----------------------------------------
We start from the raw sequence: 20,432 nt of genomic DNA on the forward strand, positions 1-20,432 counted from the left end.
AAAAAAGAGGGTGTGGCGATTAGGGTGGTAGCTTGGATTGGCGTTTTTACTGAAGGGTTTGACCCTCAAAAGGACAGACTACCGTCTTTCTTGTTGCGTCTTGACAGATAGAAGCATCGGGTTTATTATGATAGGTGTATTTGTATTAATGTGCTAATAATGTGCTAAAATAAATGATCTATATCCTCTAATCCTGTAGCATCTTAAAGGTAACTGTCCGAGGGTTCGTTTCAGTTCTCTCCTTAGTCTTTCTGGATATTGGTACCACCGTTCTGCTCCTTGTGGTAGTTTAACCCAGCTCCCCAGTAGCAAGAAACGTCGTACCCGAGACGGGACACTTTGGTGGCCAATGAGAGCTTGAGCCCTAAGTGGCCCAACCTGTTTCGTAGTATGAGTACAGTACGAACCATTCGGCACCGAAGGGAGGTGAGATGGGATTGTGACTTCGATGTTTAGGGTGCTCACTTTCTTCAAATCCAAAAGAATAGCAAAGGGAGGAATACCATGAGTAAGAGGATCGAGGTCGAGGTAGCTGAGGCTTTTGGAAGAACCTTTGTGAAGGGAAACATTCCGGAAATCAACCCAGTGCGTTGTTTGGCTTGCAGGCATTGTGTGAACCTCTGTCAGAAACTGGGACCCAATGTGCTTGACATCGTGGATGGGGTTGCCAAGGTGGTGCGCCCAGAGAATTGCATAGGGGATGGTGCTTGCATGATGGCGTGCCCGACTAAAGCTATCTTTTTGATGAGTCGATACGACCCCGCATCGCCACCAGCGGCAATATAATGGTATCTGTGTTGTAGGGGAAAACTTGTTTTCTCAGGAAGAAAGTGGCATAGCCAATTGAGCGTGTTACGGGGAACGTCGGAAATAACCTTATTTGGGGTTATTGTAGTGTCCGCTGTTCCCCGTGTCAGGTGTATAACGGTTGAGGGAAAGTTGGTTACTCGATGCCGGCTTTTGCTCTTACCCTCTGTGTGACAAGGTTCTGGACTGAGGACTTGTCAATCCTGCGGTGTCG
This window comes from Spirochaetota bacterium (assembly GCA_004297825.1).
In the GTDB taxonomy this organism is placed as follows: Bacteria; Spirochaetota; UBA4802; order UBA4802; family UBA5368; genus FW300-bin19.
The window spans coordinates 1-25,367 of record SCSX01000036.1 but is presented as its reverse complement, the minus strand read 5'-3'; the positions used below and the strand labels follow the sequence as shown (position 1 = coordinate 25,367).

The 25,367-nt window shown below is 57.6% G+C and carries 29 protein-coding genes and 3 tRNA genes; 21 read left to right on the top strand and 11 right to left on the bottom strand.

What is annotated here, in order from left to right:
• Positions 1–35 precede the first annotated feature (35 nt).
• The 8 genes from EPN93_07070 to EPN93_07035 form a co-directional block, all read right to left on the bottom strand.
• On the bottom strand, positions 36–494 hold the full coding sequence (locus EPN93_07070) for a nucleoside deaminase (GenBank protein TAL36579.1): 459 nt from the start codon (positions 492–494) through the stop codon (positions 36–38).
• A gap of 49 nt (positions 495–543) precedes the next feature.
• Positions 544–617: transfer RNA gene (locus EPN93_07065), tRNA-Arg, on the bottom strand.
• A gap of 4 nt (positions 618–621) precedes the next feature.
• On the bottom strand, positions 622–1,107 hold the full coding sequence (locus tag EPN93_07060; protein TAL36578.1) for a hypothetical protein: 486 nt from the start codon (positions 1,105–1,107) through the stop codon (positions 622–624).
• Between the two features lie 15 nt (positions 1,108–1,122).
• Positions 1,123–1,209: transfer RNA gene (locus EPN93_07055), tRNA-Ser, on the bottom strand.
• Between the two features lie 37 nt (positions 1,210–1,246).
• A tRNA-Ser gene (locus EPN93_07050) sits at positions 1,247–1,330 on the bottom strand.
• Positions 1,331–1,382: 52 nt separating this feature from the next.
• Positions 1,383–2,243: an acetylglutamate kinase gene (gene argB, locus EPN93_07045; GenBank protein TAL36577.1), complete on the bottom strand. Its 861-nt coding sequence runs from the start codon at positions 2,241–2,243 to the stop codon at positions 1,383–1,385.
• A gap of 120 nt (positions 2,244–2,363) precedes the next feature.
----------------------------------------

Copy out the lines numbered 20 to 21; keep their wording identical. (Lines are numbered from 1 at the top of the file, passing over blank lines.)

• Positions 1,383–2,243: an acetylglutamate kinase gene (gene argB, locus EPN93_07045; GenBank protein TAL36577.1), complete on the bottom strand. Its 861-nt coding sequence runs from the start codon at positions 2,241–2,243 to the stop codon at positions 1,383–1,385.
• A gap of 120 nt (positions 2,244–2,363) precedes the next feature.